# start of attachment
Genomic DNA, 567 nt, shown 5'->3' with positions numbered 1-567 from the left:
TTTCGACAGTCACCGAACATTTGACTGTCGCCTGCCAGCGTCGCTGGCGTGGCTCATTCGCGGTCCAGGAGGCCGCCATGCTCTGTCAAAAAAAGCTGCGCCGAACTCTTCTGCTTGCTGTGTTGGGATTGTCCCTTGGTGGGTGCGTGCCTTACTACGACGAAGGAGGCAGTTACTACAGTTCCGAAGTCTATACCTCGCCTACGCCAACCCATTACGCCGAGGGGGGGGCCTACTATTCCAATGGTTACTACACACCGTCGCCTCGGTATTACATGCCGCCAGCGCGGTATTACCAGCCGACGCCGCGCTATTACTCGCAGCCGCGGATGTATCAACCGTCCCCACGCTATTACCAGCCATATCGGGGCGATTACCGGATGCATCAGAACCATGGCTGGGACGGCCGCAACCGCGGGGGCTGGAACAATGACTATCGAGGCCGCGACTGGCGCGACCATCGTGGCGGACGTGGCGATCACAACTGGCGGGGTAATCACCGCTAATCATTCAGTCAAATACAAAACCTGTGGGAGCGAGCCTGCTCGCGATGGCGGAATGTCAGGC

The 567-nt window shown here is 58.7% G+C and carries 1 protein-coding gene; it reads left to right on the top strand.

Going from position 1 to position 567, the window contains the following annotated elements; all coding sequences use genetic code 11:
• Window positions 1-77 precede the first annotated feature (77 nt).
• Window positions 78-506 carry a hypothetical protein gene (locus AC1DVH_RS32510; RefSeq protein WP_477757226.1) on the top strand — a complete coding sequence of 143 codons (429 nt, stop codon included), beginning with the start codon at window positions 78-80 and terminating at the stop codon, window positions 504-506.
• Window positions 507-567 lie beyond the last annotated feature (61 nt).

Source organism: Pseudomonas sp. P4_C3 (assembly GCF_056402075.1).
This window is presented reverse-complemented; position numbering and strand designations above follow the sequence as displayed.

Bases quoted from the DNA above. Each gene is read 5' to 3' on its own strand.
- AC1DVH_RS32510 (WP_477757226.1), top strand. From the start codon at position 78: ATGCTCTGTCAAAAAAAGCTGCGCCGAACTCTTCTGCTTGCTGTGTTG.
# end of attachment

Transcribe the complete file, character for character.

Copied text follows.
Genomic DNA, 567 nt, shown 5'->3' with positions numbered 1-567 from the left:
TTTCGACAGTCACCGAACATTTGACTGTCGCCTGCCAGCGTCGCTGGCGTGGCTCATTCGCGGTCCAGGAGGCCGCCATGCTCTGTCAAAAAAAGCTGCGCCGAACTCTTCTGCTTGCTGTGTTGGGATTGTCCCTTGGTGGGTGCGTGCCTTACTACGACGAAGGAGGCAGTTACTACAGTTCCGAAGTCTATACCTCGCCTACGCCAACCCATTACGCCGAGGGGGGGGCCTACTATTCCAATGGTTACTACACACCGTCGCCTCGGTATTACATGCCGCCAGCGCGGTATTACCAGCCGACGCCGCGCTATTACTCGCAGCCGCGGATGTATCAACCGTCCCCACGCTATTACCAGCCATATCGGGGCGATTACCGGATGCATCAGAACCATGGCTGGGACGGCCGCAACCGCGGGGGCTGGAACAATGACTATCGAGGCCGCGACTGGCGCGACCATCGTGGCGGACGTGGCGATCACAACTGGCGGGGTAATCACCGCTAATCATTCAGTCAAATACAAAACCTGTGGGAGCGAGCCTGCTCGCGATGGCGGAATGTCAGGC

The 567-nt window shown here is 58.7% G+C and carries 1 protein-coding gene; it reads left to right on the top strand.

Going from position 1 to position 567, the window contains the following annotated elements; all coding sequences use genetic code 11:
• Window positions 1-77 precede the first annotated feature (77 nt).
• Window positions 78-506 carry a hypothetical protein gene (locus AC1DVH_RS32510; RefSeq protein WP_477757226.1) on the top strand — a complete coding sequence of 143 codons (429 nt, stop codon included), beginning with the start codon at window positions 78-80 and terminating at the stop codon, window positions 504-506.
• Window positions 507-567 lie beyond the last annotated feature (61 nt).

Source organism: Pseudomonas sp. P4_C3 (assembly GCF_056402075.1).
This window is presented reverse-complemented; position numbering and strand designations above follow the sequence as displayed.

Bases quoted from the DNA above. Each gene is read 5' to 3' on its own strand.
- AC1DVH_RS32510 (WP_477757226.1), top strand. From the start codon at position 78: ATGCTCTGTCAAAAAAAGCTGCGCCGAACTCTTCTGCTTGCTGTGTTG.